2. Stockpile/rotate some treated gasoline away from living quarters or in a storage unit to get a few hundred miles at least. Gas could be hand pumped from an underground tank with the right hand pump if tanks are accessible and/or not guarded.

  3. Part Four (as fas I’ve gone, so far.)


    Before there is time, there is place. The first premise, you are in the continental United States. If you are somewhere else, like a different hemisphere, you must adjust accordingly. You must be in a “known” location. If you know your latitude and longitude you are almost done. If you are on the move, there isn’t much point putting any effort into this, unless and until you can stop moving. You must have a clear and flat surface, that receives a few hours of sunlight everyday, between 10AM and 2PM. A yard, field, parking lot or a flat roof. Procure two straight poles, pipes or sticks. One of the poles should be longer than the other, by 20% – 50%. Procure ten small, but, similar items, coins, washers or stones.

    Configure the longer of the two poles to be vertical. It should cast a shadow. As you stand behind the stick, such that, the stick is between you and the Sun. Using the stones, mark the tip of the shadow every few minutes. After the tenth coin is laid, retrieve the first and continue to mark the tip of the shadow, using the second, third, ect. When you discern the shadow has begun to turn, such that it is to your right and moving further right, place one more stone. Leave the stick and the stones in place. Wait for tomorrow.

    The following day, or as the availability of bright sunshine allows, more precisely mark the longest point on the tip of the shadow. Now, place the second pole, vertically, at the point of shadow. You have a very primitive Sun dial. This will tell you when noon is, but, the length of the shadows will vary by the season. June 21st-ish, the Summer Solstice, the day will be longest. December 21st-ish, the day will be the shortest. The shadow is inversely proportional to the length of the day. A short day has a long shadow. What does Wikipedia say?

    “The summer solstice occurs when the tilt of a planet’s semi-axis, in either
    northern or southern hemispheres, is most inclined toward the star that it
    orbits. Earth’s maximum axial tilt toward the Sun is 23° 26′. “

  4. Part Three

    My sources;

    Old School NOAA

    New School NOAA

    Wikipedia page for Mathletes
    -good to know – The Earth rotates at an angular velocity of 15°/hour.
    If you can accurately measure 15 degrees and fractions thereof, you
    will have the Timex of Sun dials, during daylight..

    This is a good site to calculate specific user located times.

  5. Part Two

    If, or when, the SHTF scenario occurs, one element of life will interact, control and dictate your decisions and actions. In a SHTF situation, time or more precisely, timing could be critical. Seconds and minutes can determine life and living. You have all types of media and do-dads to keep time, by the second, by the day, by the millenia. But, what happens when SHTF turns to EOTWAWKI?

    Time is measured differently for different reasons. There are few examples of recorded human existence that do not have a reference to time. As a personal observation, most of us could come up with a dozen time references we have heard since we could hear. Time is money. Time and distance. All in good time. That time of the month. Time and time again. It’s time to pay the piper. Rarely, in these type of examples, is a specific reference made to seconds, minutes, hours, years or eons.

    Now, what happens when there is no longer a way to quantify time? No Timex. No satellite data relays, so no GPS. No constant media reminders to the next great event you can’t afford to miss. No more free calendars from your insurance agent or credit union. Life becomes that existence, between dawn and dusk. Silently ticking…counting down…waiting for…uuuhhh, dusk.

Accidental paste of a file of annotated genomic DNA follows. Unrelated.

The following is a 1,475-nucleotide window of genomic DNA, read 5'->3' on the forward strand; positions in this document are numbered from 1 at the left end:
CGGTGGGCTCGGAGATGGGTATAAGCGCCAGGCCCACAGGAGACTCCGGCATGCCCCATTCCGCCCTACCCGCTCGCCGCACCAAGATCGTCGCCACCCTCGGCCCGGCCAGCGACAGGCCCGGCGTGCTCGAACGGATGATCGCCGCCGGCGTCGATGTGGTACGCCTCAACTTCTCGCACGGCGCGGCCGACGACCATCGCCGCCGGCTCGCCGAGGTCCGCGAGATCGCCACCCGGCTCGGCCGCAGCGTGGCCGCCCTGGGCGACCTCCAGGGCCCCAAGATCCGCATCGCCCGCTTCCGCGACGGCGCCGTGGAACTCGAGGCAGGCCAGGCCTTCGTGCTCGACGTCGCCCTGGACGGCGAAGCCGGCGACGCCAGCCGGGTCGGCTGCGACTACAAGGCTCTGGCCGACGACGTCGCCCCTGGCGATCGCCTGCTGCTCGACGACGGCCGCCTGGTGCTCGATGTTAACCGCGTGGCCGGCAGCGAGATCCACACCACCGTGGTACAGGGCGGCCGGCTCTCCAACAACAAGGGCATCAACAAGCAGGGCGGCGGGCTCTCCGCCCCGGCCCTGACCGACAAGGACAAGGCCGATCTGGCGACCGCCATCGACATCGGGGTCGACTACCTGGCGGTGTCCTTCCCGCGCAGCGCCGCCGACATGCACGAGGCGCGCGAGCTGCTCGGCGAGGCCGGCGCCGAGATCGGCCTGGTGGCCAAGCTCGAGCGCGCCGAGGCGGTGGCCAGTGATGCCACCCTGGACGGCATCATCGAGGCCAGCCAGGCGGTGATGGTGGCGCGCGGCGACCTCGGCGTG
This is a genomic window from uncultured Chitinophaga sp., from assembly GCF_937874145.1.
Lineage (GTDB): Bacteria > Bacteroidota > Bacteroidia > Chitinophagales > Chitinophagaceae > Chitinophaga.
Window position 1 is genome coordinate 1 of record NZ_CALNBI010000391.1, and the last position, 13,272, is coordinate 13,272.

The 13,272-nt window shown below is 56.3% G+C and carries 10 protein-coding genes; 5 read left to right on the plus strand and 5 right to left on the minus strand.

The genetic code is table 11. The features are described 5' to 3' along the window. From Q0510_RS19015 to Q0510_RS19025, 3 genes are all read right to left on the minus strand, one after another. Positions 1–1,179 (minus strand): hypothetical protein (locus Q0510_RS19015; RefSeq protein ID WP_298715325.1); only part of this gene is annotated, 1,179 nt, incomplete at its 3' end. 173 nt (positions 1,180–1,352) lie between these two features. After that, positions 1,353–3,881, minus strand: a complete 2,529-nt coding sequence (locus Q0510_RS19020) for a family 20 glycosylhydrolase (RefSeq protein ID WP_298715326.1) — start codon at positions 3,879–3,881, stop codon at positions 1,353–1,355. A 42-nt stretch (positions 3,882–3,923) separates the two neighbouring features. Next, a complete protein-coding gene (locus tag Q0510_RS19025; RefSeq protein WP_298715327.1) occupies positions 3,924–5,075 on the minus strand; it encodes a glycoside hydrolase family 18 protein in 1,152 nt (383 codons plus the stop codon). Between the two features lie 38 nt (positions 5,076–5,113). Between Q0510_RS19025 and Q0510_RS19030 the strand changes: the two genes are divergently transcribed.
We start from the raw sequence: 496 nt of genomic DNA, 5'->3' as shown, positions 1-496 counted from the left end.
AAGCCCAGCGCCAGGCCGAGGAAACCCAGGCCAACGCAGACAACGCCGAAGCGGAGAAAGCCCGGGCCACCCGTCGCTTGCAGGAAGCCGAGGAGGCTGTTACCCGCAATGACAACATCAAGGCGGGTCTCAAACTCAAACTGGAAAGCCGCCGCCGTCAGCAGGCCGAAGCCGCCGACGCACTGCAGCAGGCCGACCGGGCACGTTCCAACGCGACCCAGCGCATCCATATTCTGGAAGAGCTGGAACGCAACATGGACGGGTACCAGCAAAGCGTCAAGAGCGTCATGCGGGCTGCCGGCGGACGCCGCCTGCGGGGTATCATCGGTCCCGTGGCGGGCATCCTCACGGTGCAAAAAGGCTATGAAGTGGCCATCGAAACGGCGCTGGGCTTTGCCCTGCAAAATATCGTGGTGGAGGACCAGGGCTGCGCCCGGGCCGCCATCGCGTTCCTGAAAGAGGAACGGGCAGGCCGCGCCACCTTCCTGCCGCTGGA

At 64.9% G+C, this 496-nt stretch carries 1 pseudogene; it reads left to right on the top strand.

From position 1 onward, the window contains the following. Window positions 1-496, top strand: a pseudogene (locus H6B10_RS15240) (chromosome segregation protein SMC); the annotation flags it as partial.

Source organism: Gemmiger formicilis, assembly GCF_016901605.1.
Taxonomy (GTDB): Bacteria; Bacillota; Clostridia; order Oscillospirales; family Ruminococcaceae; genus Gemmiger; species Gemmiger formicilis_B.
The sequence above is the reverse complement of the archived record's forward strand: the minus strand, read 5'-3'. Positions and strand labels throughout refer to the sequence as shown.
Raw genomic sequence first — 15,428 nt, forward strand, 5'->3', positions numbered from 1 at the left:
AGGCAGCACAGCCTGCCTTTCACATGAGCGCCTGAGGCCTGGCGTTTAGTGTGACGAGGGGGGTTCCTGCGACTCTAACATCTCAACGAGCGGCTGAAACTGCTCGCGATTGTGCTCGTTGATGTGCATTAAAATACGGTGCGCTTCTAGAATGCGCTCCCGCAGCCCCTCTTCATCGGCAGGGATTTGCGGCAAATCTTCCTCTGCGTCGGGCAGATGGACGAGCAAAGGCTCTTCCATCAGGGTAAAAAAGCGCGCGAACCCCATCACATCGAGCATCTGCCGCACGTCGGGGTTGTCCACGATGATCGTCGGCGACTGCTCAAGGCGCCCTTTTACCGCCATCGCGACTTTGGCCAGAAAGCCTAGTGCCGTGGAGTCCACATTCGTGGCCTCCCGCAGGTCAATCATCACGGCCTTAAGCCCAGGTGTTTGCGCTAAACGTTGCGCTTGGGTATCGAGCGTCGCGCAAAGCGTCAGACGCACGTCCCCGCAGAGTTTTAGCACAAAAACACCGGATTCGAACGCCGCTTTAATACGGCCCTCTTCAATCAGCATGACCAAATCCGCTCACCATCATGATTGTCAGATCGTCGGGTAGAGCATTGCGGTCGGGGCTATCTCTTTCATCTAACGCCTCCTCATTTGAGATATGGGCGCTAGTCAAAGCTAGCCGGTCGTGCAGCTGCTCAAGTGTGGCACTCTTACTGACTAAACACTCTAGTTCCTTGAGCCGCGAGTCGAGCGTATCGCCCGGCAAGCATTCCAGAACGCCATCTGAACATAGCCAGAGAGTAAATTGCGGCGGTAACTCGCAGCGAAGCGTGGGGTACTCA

Well, just because it is the EOTWAWKI, you can’t stand around, like you’re waiting for an Uber ride. Wait a tick. That Casio is working just fine. That battery will last two years or more. Except that EMP fried it. That cheapo wall clock in the basement still works, as long as you can feed it AA batteries. Hey, I heard about this web site that has world time or something…oh yeah, EMP. Hey, I have an app and my phone still works, because it was inside my truck, that was in the metal garage. Hmmm, the phone works, but, I’m not getting a signal. If you’ve ever longed for the GOD (good old days), welcome back. How’s your Greek?

    Time keeping has been with man since the beginning of time. You may forgo the rest of this writ and proceed directly to the sources I have used. All I intend to do is put together a one or two page guide. My sources are far more technical, interesting and will explain the how-to and the what-for, but, if you’re like Sweet Brown, “ain’ nobody got time fo’ dat!”

  6. Part One


    Time quantification may be considered a science and it is tied directly to navigation. One of the best and easiest books about time and navigation is, “LONGITUDE – The True Story of a Lone Genius Who Solved the Greatest Scientific Problem of His Time”, by Dava Sobel. Published by Penguin Books, copyright 1995. ISBN 0-14-025879-5. If you choose to read this book you will not only feel smarter, you will be. And, in the event of EOTWAWKI, you will begin to realize, starting civilization over will be slow and much of what we take for granted will have to be reinvented and rediscovered.

    The following is on page 4 and 5 of “LONGITUDE”;

    “The measurement of longitude meridians, in comparison, is tempered by time. To learn one’s longitude at sea, one needs to know what time it is aboard ship and also the time at the home port or another place of known longitude-at the very same moment. The two clock times enable the navigator to convert the hour difference into a geographical separation. Since the Earth takes twenty-four hours to complete one full rotation of three hundred sixty degrees, one hour marks one twenty-fourth of a spin, or fifteen degrees. And, so each hour’s time difference between the ship and the start point marks a progress of fifteen degrees of longitude to the east or west. Every day at sea, when the navigator sets the ship’s clock to local noon when the sun reaches its highest point in the sky, and then consults the home port clock, every hour’s discrepancy between them, translates into another fifteen degrees of longitude.